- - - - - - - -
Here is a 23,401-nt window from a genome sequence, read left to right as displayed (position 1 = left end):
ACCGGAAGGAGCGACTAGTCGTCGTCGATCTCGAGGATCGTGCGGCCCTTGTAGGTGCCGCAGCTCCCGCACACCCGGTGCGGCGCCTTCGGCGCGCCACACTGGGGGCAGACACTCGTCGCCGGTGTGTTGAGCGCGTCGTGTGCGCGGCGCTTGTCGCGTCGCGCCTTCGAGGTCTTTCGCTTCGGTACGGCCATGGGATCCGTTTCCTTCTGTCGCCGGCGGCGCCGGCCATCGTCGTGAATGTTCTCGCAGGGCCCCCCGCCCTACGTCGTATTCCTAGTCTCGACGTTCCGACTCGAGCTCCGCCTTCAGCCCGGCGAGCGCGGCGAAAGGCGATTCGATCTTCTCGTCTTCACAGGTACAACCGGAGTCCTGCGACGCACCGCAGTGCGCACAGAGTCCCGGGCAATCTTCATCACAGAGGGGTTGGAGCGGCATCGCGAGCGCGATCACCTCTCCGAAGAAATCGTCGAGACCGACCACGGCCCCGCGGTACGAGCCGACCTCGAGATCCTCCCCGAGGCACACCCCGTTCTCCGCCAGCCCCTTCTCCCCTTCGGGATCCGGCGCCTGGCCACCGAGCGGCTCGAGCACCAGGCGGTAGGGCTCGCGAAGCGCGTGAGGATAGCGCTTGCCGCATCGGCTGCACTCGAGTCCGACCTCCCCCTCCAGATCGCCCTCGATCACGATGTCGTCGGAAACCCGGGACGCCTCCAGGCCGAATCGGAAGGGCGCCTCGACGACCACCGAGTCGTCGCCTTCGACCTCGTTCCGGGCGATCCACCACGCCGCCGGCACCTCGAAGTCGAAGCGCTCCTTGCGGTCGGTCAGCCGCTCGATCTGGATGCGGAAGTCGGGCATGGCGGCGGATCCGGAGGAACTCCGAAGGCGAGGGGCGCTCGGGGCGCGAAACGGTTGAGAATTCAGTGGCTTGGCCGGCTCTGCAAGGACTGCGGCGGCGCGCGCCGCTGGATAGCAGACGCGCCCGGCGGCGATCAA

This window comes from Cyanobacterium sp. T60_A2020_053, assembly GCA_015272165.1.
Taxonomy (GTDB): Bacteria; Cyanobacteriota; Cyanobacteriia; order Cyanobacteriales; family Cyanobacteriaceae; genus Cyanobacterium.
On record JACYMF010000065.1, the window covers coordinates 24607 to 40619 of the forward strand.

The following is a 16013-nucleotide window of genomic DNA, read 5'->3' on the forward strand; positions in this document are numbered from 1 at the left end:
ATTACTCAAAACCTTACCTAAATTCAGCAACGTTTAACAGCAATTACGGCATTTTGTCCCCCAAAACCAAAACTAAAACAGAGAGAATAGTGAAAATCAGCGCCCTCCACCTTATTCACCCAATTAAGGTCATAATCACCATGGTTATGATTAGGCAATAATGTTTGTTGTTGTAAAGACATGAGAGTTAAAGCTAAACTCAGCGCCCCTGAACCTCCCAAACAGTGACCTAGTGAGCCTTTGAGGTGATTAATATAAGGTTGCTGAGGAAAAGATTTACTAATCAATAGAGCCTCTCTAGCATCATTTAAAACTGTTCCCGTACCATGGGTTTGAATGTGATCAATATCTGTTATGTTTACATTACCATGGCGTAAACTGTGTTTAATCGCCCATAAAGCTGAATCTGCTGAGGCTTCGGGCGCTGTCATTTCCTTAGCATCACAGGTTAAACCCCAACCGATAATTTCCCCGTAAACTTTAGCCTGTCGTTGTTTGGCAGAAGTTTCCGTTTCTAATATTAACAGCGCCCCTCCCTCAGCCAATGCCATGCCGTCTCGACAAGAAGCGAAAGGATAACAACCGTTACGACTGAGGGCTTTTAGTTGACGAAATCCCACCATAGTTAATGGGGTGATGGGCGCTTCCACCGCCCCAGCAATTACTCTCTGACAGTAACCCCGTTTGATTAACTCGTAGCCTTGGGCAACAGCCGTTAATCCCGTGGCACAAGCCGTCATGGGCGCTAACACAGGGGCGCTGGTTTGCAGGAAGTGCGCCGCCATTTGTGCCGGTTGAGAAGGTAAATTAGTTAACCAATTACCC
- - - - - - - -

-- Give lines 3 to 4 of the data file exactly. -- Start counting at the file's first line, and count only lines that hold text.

This window comes from Cyanobacterium sp. T60_A2020_053, assembly GCA_015272165.1.
Taxonomy (GTDB): Bacteria; Cyanobacteriota; Cyanobacteriia; order Cyanobacteriales; family Cyanobacteriaceae; genus Cyanobacterium.